LA 07 – Colour Theory

This week we have learned about Colour Theory. The Learning Activity forced me to use the theory I’ve learned into practice use. First describing the two colour systems, creating colour schemes using Kuler, adding specific effects to a photo using Photoshop and finally designing a book cover using colours to express the desired effect.

Question 1.1 – CMYK & RGB

A colour is described in three ways:

Hue – the colours name
Saturation – how pure or saturated it is
Value – it’s lightness (intensity)

To describe a colour, we also use «Shade» – a hue produced by adding black and «Tint» – a hue produced by adding white.

We have two colour systems; subtractive and additive.

colormodes_cmyk
CMYK colour mode; Cyan, Magenta, Yellow and Black

SUBTRACTIVE colour system is based on the colours we learn about as a child, that artist use when they are painting and the colours used for printing (ink/ pigment). The colours begins with white (as a painter’s canvas) and ends with black as you add more colour. The colours are created by the effect of light reflecting from a surface. The system is based upon the secondary colours in the RGB system, the CMYK colours; C=Cyan, M=Magenta, Y=Yellow, K=Black (Key). It’s the black channel or key channel that provides contrast in CMYK images. The CMYK colours are measured by ink percentages (0-100).

colormodes_rgb
RGB colour mode; Red, Green, Blue

ADDITIVE colour system are the colours used for monitors, digital cameras and scanners. The colour begins with black and ends with white, as you add light. Colour is created by the effect of light moving directly into the eye. The system is based upon the primary colours RGB; R=Red, G=Green and B=Blue. The RGB colours are measured by the level of light, brightness levels 0-255 (0 being black and 255 being white). The RGB system gives us a range of millions of colour variations.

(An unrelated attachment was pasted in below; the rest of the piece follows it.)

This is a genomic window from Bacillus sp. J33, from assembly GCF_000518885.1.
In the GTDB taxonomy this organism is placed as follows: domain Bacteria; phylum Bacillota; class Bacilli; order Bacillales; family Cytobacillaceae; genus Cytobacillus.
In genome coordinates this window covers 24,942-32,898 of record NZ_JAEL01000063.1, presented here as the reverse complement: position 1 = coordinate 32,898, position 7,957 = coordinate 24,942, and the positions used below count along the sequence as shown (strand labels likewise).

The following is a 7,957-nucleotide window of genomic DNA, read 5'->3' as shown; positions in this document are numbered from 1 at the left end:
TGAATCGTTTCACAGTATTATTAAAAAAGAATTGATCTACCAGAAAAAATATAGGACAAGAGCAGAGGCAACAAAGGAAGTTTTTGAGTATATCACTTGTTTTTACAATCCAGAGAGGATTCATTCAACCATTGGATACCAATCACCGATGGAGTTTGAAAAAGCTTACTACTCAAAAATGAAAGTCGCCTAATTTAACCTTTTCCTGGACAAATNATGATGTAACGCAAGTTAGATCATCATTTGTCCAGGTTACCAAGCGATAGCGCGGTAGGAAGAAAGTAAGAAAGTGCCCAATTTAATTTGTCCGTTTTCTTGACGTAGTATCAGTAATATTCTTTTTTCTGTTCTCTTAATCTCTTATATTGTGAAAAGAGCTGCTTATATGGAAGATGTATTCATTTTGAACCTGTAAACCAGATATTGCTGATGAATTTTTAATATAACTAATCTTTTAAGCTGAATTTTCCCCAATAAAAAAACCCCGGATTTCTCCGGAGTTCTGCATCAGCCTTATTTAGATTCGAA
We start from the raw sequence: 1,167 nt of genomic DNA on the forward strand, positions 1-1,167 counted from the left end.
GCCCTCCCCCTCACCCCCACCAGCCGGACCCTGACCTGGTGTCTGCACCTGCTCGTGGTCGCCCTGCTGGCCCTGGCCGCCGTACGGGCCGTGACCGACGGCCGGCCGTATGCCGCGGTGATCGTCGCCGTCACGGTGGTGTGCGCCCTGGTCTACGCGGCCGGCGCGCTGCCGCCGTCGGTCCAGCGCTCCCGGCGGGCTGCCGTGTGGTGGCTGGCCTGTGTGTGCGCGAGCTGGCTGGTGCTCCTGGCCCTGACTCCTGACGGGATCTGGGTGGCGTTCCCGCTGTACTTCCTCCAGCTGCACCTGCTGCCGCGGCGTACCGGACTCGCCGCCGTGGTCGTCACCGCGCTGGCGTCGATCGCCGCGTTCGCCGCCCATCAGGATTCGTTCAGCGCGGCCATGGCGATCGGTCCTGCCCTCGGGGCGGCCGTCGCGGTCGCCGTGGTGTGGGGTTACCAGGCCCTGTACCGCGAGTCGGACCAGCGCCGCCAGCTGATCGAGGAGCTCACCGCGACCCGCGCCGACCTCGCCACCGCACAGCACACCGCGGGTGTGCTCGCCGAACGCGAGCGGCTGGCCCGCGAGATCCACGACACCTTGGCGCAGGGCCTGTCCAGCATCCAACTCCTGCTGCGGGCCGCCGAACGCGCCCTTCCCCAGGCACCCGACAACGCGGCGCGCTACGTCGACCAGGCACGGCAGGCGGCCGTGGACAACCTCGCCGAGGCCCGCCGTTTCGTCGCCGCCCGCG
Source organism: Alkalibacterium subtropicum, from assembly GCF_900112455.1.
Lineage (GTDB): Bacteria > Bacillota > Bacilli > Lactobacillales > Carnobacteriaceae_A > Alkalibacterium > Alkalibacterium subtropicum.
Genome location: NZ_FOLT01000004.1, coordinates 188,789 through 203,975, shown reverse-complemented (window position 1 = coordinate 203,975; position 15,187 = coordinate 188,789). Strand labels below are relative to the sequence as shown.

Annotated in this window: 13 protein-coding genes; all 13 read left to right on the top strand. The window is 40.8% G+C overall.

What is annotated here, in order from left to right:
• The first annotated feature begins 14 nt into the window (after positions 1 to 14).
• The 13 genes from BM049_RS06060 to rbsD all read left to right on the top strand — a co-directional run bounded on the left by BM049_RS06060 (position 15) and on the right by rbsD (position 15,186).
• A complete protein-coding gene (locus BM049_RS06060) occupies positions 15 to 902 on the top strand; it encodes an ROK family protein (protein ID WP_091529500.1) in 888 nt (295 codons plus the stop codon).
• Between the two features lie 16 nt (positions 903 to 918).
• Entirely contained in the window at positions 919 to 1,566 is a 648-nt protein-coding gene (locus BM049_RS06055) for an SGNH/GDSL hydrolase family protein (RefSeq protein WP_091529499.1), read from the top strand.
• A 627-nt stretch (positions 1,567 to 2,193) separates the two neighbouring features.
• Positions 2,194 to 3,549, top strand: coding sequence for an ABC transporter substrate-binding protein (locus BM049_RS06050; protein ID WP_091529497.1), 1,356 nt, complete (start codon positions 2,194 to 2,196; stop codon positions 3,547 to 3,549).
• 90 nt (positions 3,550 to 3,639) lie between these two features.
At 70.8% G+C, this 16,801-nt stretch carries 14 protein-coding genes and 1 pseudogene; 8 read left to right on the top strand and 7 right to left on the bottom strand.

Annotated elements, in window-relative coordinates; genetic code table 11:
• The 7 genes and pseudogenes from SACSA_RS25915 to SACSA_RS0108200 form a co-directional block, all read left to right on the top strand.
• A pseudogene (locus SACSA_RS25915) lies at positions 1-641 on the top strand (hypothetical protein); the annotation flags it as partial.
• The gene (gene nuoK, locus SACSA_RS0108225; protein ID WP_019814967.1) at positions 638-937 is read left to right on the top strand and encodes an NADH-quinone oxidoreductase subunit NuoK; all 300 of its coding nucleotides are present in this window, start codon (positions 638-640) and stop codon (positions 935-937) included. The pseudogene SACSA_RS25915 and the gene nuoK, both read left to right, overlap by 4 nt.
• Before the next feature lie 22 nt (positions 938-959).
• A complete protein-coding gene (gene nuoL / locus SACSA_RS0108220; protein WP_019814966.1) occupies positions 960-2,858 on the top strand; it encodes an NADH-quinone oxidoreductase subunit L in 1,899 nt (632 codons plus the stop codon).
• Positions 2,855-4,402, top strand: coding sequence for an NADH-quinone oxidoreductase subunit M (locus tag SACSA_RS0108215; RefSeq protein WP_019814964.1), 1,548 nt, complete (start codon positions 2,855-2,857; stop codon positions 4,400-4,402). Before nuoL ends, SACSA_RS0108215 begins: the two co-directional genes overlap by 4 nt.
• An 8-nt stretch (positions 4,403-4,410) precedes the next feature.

The CMYK file sizes are bigger than RGB file sizes because it has four colour channels compared to RGBs three colour channels.

 

Question 1.2 – Colour schemes using Kuler

With Adobes tool for colours based on the colour wheel, Kuler, I’ve created four different colour schemes using four colour theories.

a) Monochromatic (colours that are shade or tint variations of the same hue)1.2.a)_Monochromatic_11.2.a)_Monochromatic_2

b) Complementary (colours across from each other on a colour wheel)1.2.b)_Complementary_11.2.b)_Complementary_2

c) Triadic (three hues equally positioned on a colour wheel)1.2.c)_Triadic_11.2.c)_Triadic_2

d) Analogous (colours located next to each other on a colour wheel)1.2.d)_Analogous_11.2.d)_Analogous_2

Question 2.0 – Photo colour effects

I’ve chosen a picture I took of my husband last summer to create four colour effects using different methods learned in a mandatory video lecture.

The original picture:1.0_Kristian_Original

a) «Andy Warhol»1.1_Kristian_Andy_Warhol

b) Sepia1.2_Kristian_Sepia

c) Split toning1.3_Kristian_Split_tone

d) Freestyle: Building density in a sky1.4_Kristian_Build_density_in_a_sky

 

Question 3.0 – Designing a book cover

For the practical assignment this week, I’ve designed a book cover for the book «The Little Prince» by Antione de Saint-Exupery. To express naivety, honesty and harmony, I have used secondary colours (orange, green and purple). The design is kept clean and simple and the target group is children. The main elements stars and planets from the story is kept obvious and the dots over the two i’s are made into stars. I have added a dark purple «drop shadow» to the books title to make an impression of depth as in the picture below. The picture is borrowed from the Netflix series and roughly edited (cropped) in Photoshop. The background is a picture of the Milk Way from Adobe Stock. Everything is designed in Adobe Illustrator.

TheLittlePrince_BookCover

 

Resources

Google Translate

Lynda Tutorials

Litterature
Graphic Design School: A Foundation Course for Graphic Designers Working in Print, Moving Image and Digital Media by David Dabner, Sheena Calvert and Anoki Casey.
Unit 4. The fundamentals of Colours

Websites
http://color.adobe.com


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